She could not have written a better script for her debut on the senior circuit last season.
Though no one knew it at the time, when Alena Kostornaia scored a runaway victory at Finlandia Trophy in early October, it was a sign of things to come. A decisive win at her first competition on the senior Grand Prix circuit (Internationaux de France) was followed by a third consecutive triumph at NHK Trophy three weeks later.
Kostornaia closed out 2019 by claiming the Grand Prix Final crown in Torino, Italy. The 16-year-old opened 2020 with a second-place finish at the Russian Championships in late December, and a month later led a Russian sweep of the ladies podium at the European Championships in Graz, Austria. What made all of this so surprising is that last season was the opposite of what transpired throughout her junior career. Sitting in the shadows of Alexandra Trusova, Kostornaia won just one major competition (the 2018 Junior Grand Prix Final) over her training mates, Trusova and Anna Shcherbakova.
Kostornaia was scheduled to close out her junior career at the 2019 World Junior Championships but was forced to withdraw because of a leg injury. She turned her attention to preparing for her debut at the senior level last season, and though she was excited about making that leap, she admitted initially it was a little daunting.
At the Russian test skates in the fall of 2019, Kostornaia began questioning herself and her abilities as both Shcherbakova and Trusova had quads in their arsenals and she did not. It seemed Kostornaia would not have the technical package to make a splash in her debut on the senior scene, as her teammates seemed set to do. “I was upset because I didn’t skate my program perfectly. I made errors and I was feeling down,” Kostornaia recalled. “After the test skates I realized that I needed to change something and I decided to try the quad Salchow. I tried it for a few days and then Daria Pavliuchenko (a pairs skater who is her best friend) helped me a lot by telling me that I could do it. She said, ‘you need to change something. You can do it. Everything will work out.’”
Kostornaia had learned the triple Axel in 2017 and was eager to include it in her programs at that time, but a growth spurt caused her to lose the jump. “It took a long time to get the triple Axel and I did the element clean. It was upsetting because I learned it and then lost it and couldn’t get it back,” she explained, adding that the fear of getting injured also played a part. “When I returned to training, Sergei Rozanov (one of the coaches who works with Eteri Tutberidze) said, ‘let’s try the Axel again.’”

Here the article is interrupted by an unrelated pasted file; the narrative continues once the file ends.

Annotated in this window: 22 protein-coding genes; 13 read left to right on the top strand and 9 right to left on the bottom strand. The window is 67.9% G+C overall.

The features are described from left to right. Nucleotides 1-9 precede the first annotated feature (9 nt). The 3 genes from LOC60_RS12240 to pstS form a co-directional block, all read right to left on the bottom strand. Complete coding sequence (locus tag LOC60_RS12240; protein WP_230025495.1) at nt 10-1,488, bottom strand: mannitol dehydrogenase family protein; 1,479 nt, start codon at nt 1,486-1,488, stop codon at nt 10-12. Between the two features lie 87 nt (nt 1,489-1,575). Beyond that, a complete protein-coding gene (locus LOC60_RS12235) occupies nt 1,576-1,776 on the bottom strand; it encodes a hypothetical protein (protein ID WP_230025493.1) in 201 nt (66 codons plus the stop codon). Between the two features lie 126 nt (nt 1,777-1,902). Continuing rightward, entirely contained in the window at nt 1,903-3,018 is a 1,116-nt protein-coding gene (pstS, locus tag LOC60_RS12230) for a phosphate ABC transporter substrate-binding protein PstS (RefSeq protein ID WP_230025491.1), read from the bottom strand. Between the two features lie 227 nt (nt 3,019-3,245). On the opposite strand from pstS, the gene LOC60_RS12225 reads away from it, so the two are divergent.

A month after the test skates, Kostornaia landed her first triple Axel in the free skate at Finlandia Trophy. It has ultimately become the weapon she needed in the battle with her teammates. “The jump is still a bit difficult. Mentally it is harder to do, but physically it is easier,” she said. “I cannot say that it is one that I can do with my eyes closed. It demands concentration and I need to pay attention to keep my edges right and to understand what I’m doing. When I go into a jump the correct way, especially the Axel, it always works. As for the other jumps that I have been doing for a long time in my programs, my muscles naturally know what to do and when I’m in the air, I’m resting.”
But as we saw last season, the Moscow teenager is about more than just jumps. She consistently earns high Grade of Execution scores for her skating skills, artistry, expression, and the interpretation of her well-choreographed programs. Many have described her as the “complete package.”
Kostornaia’s golden streak ended at the Russian Championships in late December when Shcherbakova narrowly defeated her. That result made Kostornaia conscious of the fact that she needed to approach practice sessions with more attention, to train a little more seriously and be more disciplined. Kostornaia also understands the need to learn new elements, upgrade the difficulty of her programs and to skate clean.
In the early days of 2020, Kostornaia performed in a show in Italy, before taking a short vacation. Her second-place finish at Russian nationals had guaranteed her a trip to the European Championships in late January. When Kostornaia returned to her training base in Moscow it was with renewed enthusiasm to prepare for this important competition.
As with all her senior events in the 2019-2020 campaign, Kostornaia was excited about the opportunity. “Everything was kind of new and I didn’t know what to expect,” she said. “It was a feeling of something unknown because I did not know how it would be and that made it twice as interesting.